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From Apache Wiki <wikidi...@apache.org>
Subject [Hadoop Wiki] Update of "Hive/HBaseBulkLoad" by JohnSichi
Date Fri, 09 Apr 2010 21:15:24 GMT
Dear Wiki user,

You have subscribed to a wiki page or wiki category on "Hadoop Wiki" for change notification.

The "Hive/HBaseBulkLoad" page has been changed by JohnSichi.
http://wiki.apache.org/hadoop/Hive/HBaseBulkLoad?action=diff&rev1=5&rev2=6

--------------------------------------------------

- '''under construction'''
- 
  This page explains how to use Hive to bulk load data into a new (empty) HBase table per
[[https://issues.apache.org/jira/browse/HIVE-1295|HIVE-1295]].  (If you're not using a build
which contains this functionality yet, you'll need to build from source and make sure this
patch is applied.)
  
  = Overview =
@@ -38, +36 @@

  
  Currently there are a number of constraints here:
  
- * The target table must be new (you can't bulk load into an existing table)
+  * The target table must be new (you can't bulk load into an existing table)
- * The target table can only have a single column family ([[http://issues.apache.org/jira/browse/HBASE-1861|HBASE-1861]])
+  * The target table can only have a single column family ([[http://issues.apache.org/jira/browse/HBASE-1861|HBASE-1861]])
- * The target table cannot be sparse (every row will have the same set of columns); this
should be easy to fix by either allowing a MAP value to be read from Hive, and/or by allowing
rows to be read from Hive in pivoted form (one row per HBase cell)
+  * The target table cannot be sparse (every row will have the same set of columns); this
should be easy to fix by either allowing a MAP value to be read from Hive, and/or by allowing
rows to be read from Hive in pivoted form (one row per HBase cell)
  
  Besides dealing with these constraints, probably the most important work here is deciding
on how you want to assign an HBase row key to each row coming from Hive.  To avoid inconsistencies
between lexical and binary comparators, it is simplest to design a string row key and use
it consistently all the way through.  If you want to combine multiple columns into the key,
use Hive's string concat expression for this purpose.  You can use CREATE VIEW to tack on
your rowkey logically without having to update any existing data in Hive.
  
@@ -123, +121 @@

  cluster by transaction_id;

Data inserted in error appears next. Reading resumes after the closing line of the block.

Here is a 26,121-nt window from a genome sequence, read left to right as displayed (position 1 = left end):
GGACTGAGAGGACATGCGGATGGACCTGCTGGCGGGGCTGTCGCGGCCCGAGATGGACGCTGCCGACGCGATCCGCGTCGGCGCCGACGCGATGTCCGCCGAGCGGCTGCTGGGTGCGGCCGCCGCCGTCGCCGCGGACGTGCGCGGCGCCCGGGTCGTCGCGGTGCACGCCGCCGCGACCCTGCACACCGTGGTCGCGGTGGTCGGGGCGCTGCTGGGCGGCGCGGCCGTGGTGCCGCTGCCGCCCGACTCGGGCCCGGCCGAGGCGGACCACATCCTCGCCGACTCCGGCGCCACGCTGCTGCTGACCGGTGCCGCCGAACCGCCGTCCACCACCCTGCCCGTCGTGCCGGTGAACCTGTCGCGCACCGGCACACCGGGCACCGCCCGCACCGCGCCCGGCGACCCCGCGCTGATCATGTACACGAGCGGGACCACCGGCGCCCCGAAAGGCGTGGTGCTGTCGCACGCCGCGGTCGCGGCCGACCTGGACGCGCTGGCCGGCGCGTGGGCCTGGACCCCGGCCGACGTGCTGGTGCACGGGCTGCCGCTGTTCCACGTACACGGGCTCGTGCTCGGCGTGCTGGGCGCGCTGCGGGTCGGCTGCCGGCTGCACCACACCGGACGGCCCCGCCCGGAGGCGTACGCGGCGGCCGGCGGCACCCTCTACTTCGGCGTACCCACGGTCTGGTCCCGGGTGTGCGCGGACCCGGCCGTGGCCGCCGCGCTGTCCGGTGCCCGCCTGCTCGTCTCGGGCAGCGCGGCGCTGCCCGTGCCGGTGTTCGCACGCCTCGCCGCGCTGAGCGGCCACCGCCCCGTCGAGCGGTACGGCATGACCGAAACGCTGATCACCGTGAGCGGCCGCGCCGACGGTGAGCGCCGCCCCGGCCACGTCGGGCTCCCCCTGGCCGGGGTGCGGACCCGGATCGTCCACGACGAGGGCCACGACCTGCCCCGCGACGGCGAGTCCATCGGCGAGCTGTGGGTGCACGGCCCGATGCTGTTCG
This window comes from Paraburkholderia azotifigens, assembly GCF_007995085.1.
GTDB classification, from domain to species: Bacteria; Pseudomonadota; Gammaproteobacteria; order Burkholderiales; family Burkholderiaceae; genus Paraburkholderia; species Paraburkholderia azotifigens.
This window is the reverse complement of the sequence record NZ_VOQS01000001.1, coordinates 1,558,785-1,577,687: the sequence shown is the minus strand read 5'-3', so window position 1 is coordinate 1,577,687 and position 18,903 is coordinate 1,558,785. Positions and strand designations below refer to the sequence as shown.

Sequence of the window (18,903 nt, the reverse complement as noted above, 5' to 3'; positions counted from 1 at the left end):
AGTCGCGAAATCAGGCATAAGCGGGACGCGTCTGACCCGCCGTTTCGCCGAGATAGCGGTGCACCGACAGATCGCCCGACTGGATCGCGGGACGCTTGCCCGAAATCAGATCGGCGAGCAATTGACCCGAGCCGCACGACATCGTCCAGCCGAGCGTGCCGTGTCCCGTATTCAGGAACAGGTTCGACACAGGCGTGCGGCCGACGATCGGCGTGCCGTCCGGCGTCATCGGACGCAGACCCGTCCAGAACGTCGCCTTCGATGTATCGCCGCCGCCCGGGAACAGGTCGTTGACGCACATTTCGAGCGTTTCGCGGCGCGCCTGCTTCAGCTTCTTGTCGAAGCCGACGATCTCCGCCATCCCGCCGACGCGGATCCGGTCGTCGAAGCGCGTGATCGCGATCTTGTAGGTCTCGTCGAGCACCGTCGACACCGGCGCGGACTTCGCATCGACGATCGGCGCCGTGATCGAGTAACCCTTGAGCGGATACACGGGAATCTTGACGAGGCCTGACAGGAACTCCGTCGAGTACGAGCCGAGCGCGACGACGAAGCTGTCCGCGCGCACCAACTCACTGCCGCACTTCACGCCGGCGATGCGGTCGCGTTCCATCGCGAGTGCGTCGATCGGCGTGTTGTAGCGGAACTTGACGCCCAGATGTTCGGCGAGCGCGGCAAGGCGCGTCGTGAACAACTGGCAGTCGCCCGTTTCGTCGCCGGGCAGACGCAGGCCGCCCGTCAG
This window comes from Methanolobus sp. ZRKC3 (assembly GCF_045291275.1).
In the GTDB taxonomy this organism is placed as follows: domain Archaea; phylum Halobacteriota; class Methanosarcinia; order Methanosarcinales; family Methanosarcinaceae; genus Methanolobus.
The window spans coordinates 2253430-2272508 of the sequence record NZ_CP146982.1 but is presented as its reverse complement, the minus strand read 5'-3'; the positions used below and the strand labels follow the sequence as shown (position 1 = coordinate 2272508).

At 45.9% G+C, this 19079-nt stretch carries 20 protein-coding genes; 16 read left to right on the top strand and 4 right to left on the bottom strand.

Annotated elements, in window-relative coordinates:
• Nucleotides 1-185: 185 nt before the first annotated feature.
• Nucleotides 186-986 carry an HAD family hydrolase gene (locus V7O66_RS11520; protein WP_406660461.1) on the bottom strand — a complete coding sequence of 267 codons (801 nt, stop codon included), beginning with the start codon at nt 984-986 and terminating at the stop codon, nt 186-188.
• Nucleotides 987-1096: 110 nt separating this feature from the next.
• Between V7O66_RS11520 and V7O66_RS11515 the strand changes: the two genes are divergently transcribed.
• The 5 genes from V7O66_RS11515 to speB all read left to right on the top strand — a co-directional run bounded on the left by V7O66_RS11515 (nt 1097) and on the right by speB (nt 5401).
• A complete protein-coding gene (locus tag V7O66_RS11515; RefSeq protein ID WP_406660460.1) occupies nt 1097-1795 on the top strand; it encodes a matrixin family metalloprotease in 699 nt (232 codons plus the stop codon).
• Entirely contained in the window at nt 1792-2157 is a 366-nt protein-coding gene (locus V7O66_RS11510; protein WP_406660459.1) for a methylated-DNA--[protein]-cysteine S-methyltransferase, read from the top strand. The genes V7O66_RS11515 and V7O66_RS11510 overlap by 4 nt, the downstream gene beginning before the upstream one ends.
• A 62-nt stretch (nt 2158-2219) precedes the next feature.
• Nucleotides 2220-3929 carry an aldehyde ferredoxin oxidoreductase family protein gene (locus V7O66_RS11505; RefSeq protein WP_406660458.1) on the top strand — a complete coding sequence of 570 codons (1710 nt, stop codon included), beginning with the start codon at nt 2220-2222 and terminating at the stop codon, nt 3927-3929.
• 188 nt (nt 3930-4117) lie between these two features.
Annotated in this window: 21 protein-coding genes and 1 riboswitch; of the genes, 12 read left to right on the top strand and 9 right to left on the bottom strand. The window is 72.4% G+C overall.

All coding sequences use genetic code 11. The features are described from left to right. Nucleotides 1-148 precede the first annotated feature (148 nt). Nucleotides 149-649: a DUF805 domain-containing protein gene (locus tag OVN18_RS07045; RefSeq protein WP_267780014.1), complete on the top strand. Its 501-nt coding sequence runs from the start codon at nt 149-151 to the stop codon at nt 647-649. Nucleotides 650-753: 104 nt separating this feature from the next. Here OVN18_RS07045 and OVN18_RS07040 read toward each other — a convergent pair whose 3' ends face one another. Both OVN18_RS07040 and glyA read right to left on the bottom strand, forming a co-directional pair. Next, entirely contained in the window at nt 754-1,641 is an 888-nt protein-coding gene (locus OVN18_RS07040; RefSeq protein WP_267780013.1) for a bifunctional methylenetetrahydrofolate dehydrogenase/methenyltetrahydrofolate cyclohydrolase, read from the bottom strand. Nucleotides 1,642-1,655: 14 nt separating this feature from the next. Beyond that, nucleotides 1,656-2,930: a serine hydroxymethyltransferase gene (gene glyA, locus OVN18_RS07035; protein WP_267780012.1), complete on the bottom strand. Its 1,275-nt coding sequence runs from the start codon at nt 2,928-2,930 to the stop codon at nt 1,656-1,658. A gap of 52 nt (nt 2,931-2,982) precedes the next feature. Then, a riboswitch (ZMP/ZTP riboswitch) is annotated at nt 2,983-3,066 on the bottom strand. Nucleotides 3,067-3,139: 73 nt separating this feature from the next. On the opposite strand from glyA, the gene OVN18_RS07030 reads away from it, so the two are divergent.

}}}
  
- The CREATE TABLE creates a dummy table which controls how the output of the sort is written.
 Note that it uses {{{HiveHFileOutputFormat}}} to do this, with the table property {{{hfile.family.path}}}
used to control the destination directory for the output.  Again, be sure to set the inputformat/outputformat
exactly as specified.  
+ The CREATE TABLE creates a dummy table which controls how the output of the sort is written.
 Note that it uses {{{HiveHFileOutputFormat}}} to do this, with the table property {{{hfile.family.path}}}
used to control the destination directory for the output.  Again, be sure to set the inputformat/outputformat
exactly as specified.
  
  The {{{cf}}} in the path specifies the name of the column family which will be created in
HBase, so the directory name you choose here is important.  (Note that we're not actually
using an HBase table here; {{{HiveHFileOutputFormat}}} writes directly to files.)
  
@@ -137, +135 @@

  
  If Hive and HBase are running in different clusters, use [[http://hadoop.apache.org/common/docs/current/distcp.html|distcp]]
to copy the files from one to the other.
  
- Once the files are in the HBase cluster, use the {{{bin/loadtable.rb}}} script which comes
with HBase to import:
+ Once the files are in the HBase cluster, use the {{{bin/loadtable.rb}}} script which comes
with HBase to import them:
  
  {{{
  hbase org.jruby.Main loadtable.rb transactions /tmp/hbsort
@@ -147, +145 @@

  
  After this script finishes, you may need to wait a minute or two for the new table to be
picked up by the HBase meta scanner.  Use the hbase shell to verify that the new table was
created correctly, and do some sanity queries to locate individual cells and make sure they
can be found.
  
+ = Map New Table Back Into Hive =
+ 
+ Finally, if you'd like to access the HBase table you just created via Hive:
+ 
+ {{{
+ CREATE EXTERNAL TABLE hbase_transactions(transaction_id string, user_name string, amount
double, ...) 
+ STORED BY 'org.apache.hadoop.hive.hbase.HBaseStorageHandler'
+ WITH SERDEPROPERTIES ("hbase.columns.mapping" = "cf:user_name,cf:amount,...")
+ TBLPROPERTIES("hbase.table.name" = "transactions");
+ }}}
+ 
+ = Followups Needed =
+ 
+  * Support sparse tables
+  * Support loading binary data representations once HIVE-1245 is fixed
+  * Support assignment of timestamps
+  * Provide control over file parameters such as compression
+  * Support multiple column families once HBASE-1861 is implemented
+  * Wrap it all up into the ideal single-INSERT-with-auto-sampling job...
+ 

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